Dental plaque is the spark that ignites some of the worst -- and most common -- oral health problems. The sticky, invisible film clings to the surface of your teeth and along your gumline, where it traps bacteria that feast on carbohydrates and generate harsh acids. Plaque promotes tooth erosion and decay, and if it’s not removed regularly, it can lead to tartar buildup, gum disease and tooth loss.
Green tea protects oral health by preventing plaque buildup. According to the University of Rochester Medical Center, the polyphenols in green tea either destroy or suppress plaque bacteria, which significantly slows their growth and reduces the amount of acids they produce. A 2009 study published in the “Journal of Periodontology” found that individuals who consume green tea on a regular basis have better oral health than those who don’t. Preparing your tea with sugar or lemon, however, will counteract these benefits.
Cranberry juice is routinely used to treat and prevent urinary tract infections -- the proanthocyanidins it contains inhibit bacterial adhesion. Not only does this prevent bacteria from sticking to the urinary tract, but it also appears to keep bacteria from clinging to teeth. A study conducted at the University of Rochester Medical Center in 2005 found that cranberry juice interferes with the enzymes used to produce plaque, thereby disrupting its formation. Drinking cranberry juice may reduce plaque formation by as much as 50 percent, according to the Humana website.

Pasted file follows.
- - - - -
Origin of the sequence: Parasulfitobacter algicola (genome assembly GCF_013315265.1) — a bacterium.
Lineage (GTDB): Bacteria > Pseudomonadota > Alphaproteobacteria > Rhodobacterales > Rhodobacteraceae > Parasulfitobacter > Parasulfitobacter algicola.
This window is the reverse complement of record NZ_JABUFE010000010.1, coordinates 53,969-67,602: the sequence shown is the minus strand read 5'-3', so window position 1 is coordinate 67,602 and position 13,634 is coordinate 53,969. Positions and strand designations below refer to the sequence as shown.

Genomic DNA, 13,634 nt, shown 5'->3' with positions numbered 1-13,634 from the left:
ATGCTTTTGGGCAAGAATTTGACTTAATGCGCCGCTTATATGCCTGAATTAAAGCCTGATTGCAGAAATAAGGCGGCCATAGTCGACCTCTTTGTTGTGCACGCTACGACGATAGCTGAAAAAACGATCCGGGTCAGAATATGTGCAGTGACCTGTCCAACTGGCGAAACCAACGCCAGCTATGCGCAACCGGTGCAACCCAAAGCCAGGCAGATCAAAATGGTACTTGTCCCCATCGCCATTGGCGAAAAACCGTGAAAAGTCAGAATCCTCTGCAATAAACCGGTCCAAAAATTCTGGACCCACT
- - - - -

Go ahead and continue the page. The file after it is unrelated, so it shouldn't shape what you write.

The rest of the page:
Winding down a meal with cheese -- which is a time-honored tradition in some parts of the world -- appears to have significant oral health benefits. Cheese promotes the flow of saliva, which helps clear your mouth of the acids generated by plaque bacteria. Cheese also reduces the amount of acid in your saliva and effectively increases the pH level of your mouth, which protects tooth enamel. The researchers behind a 2013 study published in the journal “General Dentistry” speculate that some of the compounds in cheese may adhere to teeth and protect them from plaque acids.
The only way to effectively keep dental plaque at bay is by brushing and flossing between meals, or at least twice a day. Because plaque formation is a normal byproduct of eating, plaque buildup is common. Plaque that isn’t removed by brushing and flossing eventually hardens into tarter. If it’s not removed by a professional, tarter typically leads to gum disease. Rinsing your mouth out with water after eating -- especially if it’s fluoridated -- can help reduce plaque acids before you brush. Chewing sugarless gum is also beneficial, as it stimulates the flow of saliva. Opt for products made with xylitol, a low-calorie sweetener that helps prevent plaque.
- DentalCare.com: Plaque and Tartar Control
- Government of Saskatchewan: How Plaque Affects Oral Health
- University of Rochester Medical Center: The Best and Worst Foods for Your Teeth
- Humana: How to Reduce Dental Plaque
- American Academy of Periodontology: Go Green for Healthy Teeth and Gums
- University of Rochester Medical Center: Give Thanks for the Cranberry, Say Dental Researchers
- Academy of General Dentistry: Dairy Does the Mouth Good
- Academy of General Dentistry: Gum Chewers Have a Reason to Smile About Xylitol